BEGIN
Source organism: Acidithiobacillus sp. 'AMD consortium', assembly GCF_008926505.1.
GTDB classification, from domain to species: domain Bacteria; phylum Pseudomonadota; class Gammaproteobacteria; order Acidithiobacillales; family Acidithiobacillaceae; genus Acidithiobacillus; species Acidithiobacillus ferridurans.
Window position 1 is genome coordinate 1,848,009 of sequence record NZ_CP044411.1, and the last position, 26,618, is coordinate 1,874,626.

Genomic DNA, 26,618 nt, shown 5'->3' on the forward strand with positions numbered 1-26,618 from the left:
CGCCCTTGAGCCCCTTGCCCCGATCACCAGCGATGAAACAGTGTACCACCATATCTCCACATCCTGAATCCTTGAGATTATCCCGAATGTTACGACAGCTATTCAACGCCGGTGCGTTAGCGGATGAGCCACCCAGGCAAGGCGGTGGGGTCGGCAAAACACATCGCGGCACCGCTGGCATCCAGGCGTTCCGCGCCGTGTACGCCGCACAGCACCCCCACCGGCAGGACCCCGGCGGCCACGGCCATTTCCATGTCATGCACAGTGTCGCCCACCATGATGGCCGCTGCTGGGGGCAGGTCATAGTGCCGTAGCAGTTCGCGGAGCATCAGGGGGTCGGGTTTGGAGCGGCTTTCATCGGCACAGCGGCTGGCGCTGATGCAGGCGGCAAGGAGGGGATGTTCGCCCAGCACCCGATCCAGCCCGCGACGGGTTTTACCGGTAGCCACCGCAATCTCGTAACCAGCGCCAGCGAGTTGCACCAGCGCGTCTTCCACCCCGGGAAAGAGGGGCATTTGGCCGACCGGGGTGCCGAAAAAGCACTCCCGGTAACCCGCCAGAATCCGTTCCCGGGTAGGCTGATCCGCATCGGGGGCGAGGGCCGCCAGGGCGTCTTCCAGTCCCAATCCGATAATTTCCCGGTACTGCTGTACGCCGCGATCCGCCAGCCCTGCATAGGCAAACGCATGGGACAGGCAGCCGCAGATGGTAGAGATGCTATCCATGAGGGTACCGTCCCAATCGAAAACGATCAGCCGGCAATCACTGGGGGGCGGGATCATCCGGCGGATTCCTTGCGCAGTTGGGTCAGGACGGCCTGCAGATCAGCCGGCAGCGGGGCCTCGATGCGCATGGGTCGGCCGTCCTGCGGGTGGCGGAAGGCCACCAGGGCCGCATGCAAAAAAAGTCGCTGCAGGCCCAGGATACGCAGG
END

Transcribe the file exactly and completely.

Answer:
Source organism: Acidithiobacillus sp. 'AMD consortium', assembly GCF_008926505.1.
GTDB classification, from domain to species: domain Bacteria; phylum Pseudomonadota; class Gammaproteobacteria; order Acidithiobacillales; family Acidithiobacillaceae; genus Acidithiobacillus; species Acidithiobacillus ferridurans.
Window position 1 is genome coordinate 1,848,009 of sequence record NZ_CP044411.1, and the last position, 26,618, is coordinate 1,874,626.

Genomic DNA, 26,618 nt, shown 5'->3' on the forward strand with positions numbered 1-26,618 from the left:
CGCCCTTGAGCCCCTTGCCCCGATCACCAGCGATGAAACAGTGTACCACCATATCTCCACATCCTGAATCCTTGAGATTATCCCGAATGTTACGACAGCTATTCAACGCCGGTGCGTTAGCGGATGAGCCACCCAGGCAAGGCGGTGGGGTCGGCAAAACACATCGCGGCACCGCTGGCATCCAGGCGTTCCGCGCCGTGTACGCCGCACAGCACCCCCACCGGCAGGACCCCGGCGGCCACGGCCATTTCCATGTCATGCACAGTGTCGCCCACCATGATGGCCGCTGCTGGGGGCAGGTCATAGTGCCGTAGCAGTTCGCGGAGCATCAGGGGGTCGGGTTTGGAGCGGCTTTCATCGGCACAGCGGCTGGCGCTGATGCAGGCGGCAAGGAGGGGATGTTCGCCCAGCACCCGATCCAGCCCGCGACGGGTTTTACCGGTAGCCACCGCAATCTCGTAACCAGCGCCAGCGAGTTGCACCAGCGCGTCTTCCACCCCGGGAAAGAGGGGCATTTGGCCGACCGGGGTGCCGAAAAAGCACTCCCGGTAACCCGCCAGAATCCGTTCCCGGGTAGGCTGATCCGCATCGGGGGCGAGGGCCGCCAGGGCGTCTTCCAGTCCCAATCCGATAATTTCCCGGTACTGCTGTACGCCGCGATCCGCCAGCCCTGCATAGGCAAACGCATGGGACAGGCAGCCGCAGATGGTAGAGATGCTATCCATGAGGGTACCGTCCCAATCGAAAACGATCAGCCGGCAATCACTGGGGGGCGGGATCATCCGGCGGATTCCTTGCGCAGTTGGGTCAGGACGGCCTGCAGATCAGCCGGCAGCGGGGCCTCGATGCGCATGGGTCGGCCGTCCTGCGGGTGGCGGAAGGCCACCAGGGCCGCATGCAAAAAAAGTCGCTGCAGGCCCAGGATACGCAGG